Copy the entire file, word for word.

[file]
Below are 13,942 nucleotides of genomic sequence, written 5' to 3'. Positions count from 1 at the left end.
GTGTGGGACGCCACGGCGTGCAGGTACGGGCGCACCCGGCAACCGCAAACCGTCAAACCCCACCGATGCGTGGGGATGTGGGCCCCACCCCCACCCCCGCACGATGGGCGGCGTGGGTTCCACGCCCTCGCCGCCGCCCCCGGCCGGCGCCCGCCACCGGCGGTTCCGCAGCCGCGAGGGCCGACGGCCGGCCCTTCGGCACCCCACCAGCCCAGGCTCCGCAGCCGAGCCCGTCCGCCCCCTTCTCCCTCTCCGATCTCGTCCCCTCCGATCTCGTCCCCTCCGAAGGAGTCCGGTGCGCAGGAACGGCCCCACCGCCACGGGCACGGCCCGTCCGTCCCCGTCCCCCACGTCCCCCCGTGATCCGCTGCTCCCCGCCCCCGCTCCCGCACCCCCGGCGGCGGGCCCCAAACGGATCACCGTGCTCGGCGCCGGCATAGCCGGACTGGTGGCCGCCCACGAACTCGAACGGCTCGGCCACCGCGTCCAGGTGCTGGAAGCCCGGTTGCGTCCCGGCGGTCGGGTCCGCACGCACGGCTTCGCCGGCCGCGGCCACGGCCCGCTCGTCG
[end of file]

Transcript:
Below are 13,942 nucleotides of genomic sequence, written 5' to 3'. Positions count from 1 at the left end.
GTGTGGGACGCCACGGCGTGCAGGTACGGGCGCACCCGGCAACCGCAAACCGTCAAACCCCACCGATGCGTGGGGATGTGGGCCCCACCCCCACCCCCGCACGATGGGCGGCGTGGGTTCCACGCCCTCGCCGCCGCCCCCGGCCGGCGCCCGCCACCGGCGGTTCCGCAGCCGCGAGGGCCGACGGCCGGCCCTTCGGCACCCCACCAGCCCAGGCTCCGCAGCCGAGCCCGTCCGCCCCCTTCTCCCTCTCCGATCTCGTCCCCTCCGATCTCGTCCCCTCCGAAGGAGTCCGGTGCGCAGGAACGGCCCCACCGCCACGGGCACGGCCCGTCCGTCCCCGTCCCCCACGTCCCCCCGTGATCCGCTGCTCCCCGCCCCCGCTCCCGCACCCCCGGCGGCGGGCCCCAAACGGATCACCGTGCTCGGCGCCGGCATAGCCGGACTGGTGGCCGCCCACGAACTCGAACGGCTCGGCCACCGCGTCCAGGTGCTGGAAGCCCGGTTGCGTCCCGGCGGTCGGGTCCGCACGCACGGCTTCGCCGGCCGCGGCCACGGCCCGCTCGTCG